EVERETT — Different year, somewhat similar expectations, but the same pressing problem faces the Everett Silvertips’ lineup in 2019-2020:
Can it find four capable centers to roll out a full lineup?
That was a major struggle for Everett most of last season, especially when Riley Sutter went out for months with a lower-body injury. With Sutter moving on to professional hockey, and the same with Connor Dewar — a left winger that moved to center for a majority of shifts to help out — and with 20-year-old Max Patterson’s future unknown with four overagers still left on the Silvertips’ roster, those questions are only intensified this season.
“We’re really thin down the middle,” Silvertips head coach Dennis Williams said. “You normally rely on three heavy centers to do a lot of the work, more so on the defensive side of the puck and the faceoff circles. If you don’t win faceoffs, you’re chasing the game and last year we chased the game a lot off of faceoffs. It’s things we’re going to work on and see.”
There is perhaps one certainty at the pivot position, and that’s 2001-born forward Reece Vitelli, who has two seasons under his belt playing the position. His progress could be key in unlocking the best lineup for Everett in 2019-2020.
“I do think it’s time that he makes that jump,” Williams said. “It’s there for him, he can do it. It’s not a lack of effort, he does all that stuff. He’s an unbelievable person, he’s an unbelievable teammate, he’s an unbelievable hockey player. But again, for me, for Reece to make that jump it’s about what he does without the puck and details on the penalty kill.”
Vitelli was a bit of an anonymous, yet steady contributor to the Silvertips in his first two WHL seasons, centering the third line in two playoff runs — including Everett’s run to the WHL finals in 2018-2019 as a 16-year-old.
As he grows a year older, Vitelli’s confident he’s primed to make the jump.
“I came into the offseason wanting to dominate this year,” said Vitelli, whose 27 points last season were eighth on the team. “Having a lot of guys leave, I wanted to take on that leadership role and step up for the team and be a guy the coach can rely on in all situations. I have to work in practice and the preseason games leading up to the home opener to prove that I can do that.”
Williams added he was impressed with Vitelli’s progress from the end of the season through the summer, in which Vitelli said he gained about 10 pounds and refined his shot. The summer workout program left Vitelli feeling more comfortable skating with and engaging in puck-battles with the bigger, veteran players in the league, something that hasn’t always been the case in his rookie and sophomore campaigns.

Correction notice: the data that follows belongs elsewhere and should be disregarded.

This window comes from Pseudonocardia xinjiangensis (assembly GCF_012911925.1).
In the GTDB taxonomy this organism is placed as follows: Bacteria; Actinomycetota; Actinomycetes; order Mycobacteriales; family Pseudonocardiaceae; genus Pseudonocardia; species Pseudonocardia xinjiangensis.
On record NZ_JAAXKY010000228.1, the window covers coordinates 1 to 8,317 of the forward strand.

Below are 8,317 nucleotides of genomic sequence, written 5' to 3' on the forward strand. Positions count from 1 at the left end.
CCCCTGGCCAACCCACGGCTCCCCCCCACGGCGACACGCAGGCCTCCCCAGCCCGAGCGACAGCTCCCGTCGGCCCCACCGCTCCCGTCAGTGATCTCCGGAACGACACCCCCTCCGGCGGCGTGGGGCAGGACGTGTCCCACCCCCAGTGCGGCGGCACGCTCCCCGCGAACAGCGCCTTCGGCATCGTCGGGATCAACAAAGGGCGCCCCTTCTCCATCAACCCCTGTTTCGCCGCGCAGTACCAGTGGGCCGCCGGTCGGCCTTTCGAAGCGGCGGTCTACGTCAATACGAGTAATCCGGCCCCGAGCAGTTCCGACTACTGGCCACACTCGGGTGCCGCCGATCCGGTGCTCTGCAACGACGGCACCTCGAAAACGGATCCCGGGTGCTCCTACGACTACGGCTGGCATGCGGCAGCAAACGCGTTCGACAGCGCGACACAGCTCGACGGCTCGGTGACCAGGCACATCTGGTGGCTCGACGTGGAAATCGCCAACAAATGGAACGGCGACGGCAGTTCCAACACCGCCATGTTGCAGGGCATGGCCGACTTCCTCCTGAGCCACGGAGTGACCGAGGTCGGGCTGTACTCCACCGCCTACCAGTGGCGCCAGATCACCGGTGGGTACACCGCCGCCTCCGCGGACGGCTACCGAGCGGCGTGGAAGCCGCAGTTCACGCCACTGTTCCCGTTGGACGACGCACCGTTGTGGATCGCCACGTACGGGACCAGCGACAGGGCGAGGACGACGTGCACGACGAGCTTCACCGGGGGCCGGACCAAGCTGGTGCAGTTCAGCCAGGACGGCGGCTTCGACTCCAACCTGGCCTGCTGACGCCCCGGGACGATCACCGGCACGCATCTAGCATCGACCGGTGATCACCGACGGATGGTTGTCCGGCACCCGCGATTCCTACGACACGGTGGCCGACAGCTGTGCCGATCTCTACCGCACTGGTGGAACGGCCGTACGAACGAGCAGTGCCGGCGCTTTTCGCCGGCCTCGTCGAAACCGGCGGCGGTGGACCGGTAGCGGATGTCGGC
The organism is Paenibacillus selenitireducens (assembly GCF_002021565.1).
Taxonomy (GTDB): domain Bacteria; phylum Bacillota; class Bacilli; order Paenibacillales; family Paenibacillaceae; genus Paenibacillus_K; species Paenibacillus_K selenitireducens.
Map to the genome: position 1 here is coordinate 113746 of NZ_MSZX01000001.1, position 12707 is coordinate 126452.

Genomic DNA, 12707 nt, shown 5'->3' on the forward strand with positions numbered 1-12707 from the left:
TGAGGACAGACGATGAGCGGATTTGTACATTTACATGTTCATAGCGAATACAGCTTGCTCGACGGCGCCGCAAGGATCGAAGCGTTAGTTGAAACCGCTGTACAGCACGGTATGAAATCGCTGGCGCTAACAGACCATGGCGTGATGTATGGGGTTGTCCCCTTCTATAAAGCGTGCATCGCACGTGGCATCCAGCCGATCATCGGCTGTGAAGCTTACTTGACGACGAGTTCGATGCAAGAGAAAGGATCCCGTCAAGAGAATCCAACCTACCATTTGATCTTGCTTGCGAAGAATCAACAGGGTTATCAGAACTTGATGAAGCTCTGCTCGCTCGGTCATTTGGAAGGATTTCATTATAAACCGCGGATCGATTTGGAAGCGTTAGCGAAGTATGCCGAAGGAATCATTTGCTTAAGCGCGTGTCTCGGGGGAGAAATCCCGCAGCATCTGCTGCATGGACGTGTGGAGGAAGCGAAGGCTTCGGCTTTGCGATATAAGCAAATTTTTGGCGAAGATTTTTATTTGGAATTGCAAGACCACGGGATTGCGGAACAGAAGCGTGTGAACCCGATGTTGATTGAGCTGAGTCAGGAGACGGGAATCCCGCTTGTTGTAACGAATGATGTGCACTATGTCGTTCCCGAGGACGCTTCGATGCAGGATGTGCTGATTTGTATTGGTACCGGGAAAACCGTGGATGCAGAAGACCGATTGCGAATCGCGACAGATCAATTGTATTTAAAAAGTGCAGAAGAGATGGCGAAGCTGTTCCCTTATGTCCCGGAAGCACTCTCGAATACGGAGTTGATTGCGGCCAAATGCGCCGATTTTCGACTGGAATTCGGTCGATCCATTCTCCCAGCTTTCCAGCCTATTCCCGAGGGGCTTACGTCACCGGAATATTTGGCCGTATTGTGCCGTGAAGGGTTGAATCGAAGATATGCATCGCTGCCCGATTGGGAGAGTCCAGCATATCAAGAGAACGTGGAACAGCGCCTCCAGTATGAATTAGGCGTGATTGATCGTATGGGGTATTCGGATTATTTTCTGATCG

“I’m feeling way faster out there,” Vitelli said. “I wanted to get a better shot — I didn’t have a very good shot (before). I wanted to get a quicker release that’s more powerful and more accurate, just to score in all situations on the ice. I think I accomplished that over the summer and I want to show that on the ice throughout the season.”
His teammates have noticed improvement, too.
“Reece got a lot bigger over the summer and stronger and got even faster — I don’t know how that’s even possible,” Silvertips forward Gage Goncalves said. “It seems like out there in practice, he’s developed more of that scoring touch and he worked on it a lot last year trying to bury pucks coming out of the corner and stuff.
“I just think he’s so agile on the ice. Down low, he’s probably one of the best on our team in cut-backs and taking the puck to the net. If he does that, he can be the No. 1 center on this team and lead us a long way.”
Behind Vitelli, even if he does make the jump, there are some question marks.
Especially if Patterson isn’t on the team as a third overager, which means Vitelli is the only true center on the roster — or at least the only player Williams is comfortable bestowing the label to.
There are some options that could fill out the lineup, mainly Michal Gut, who centered a line for the Czech Republic during the Under-18 Hlinka-Gretzky cup, but Williams said he didn’t want to put too many expectations on the 17-year-old import — nonetheless proclaiming him a top-six center. After missing training camp due to a visa issue, Gut is finally on the ice for Everett and will skate with the Silvertips over the weekend.
Jacob Wright, a 2002-born forward, played center for the Fraser Valley Thunderbirds in the British Columbia Major Midget League, but whether he’s able to stick at that position in the WHL as a youngster has yet to be determined.
The preseason will help Williams figure out which players may be able to stick up the middle.
“We’ll let guys work that out over the next six games,” he said. “We’ll have lots of times to put people in different spots and see how those guys do.”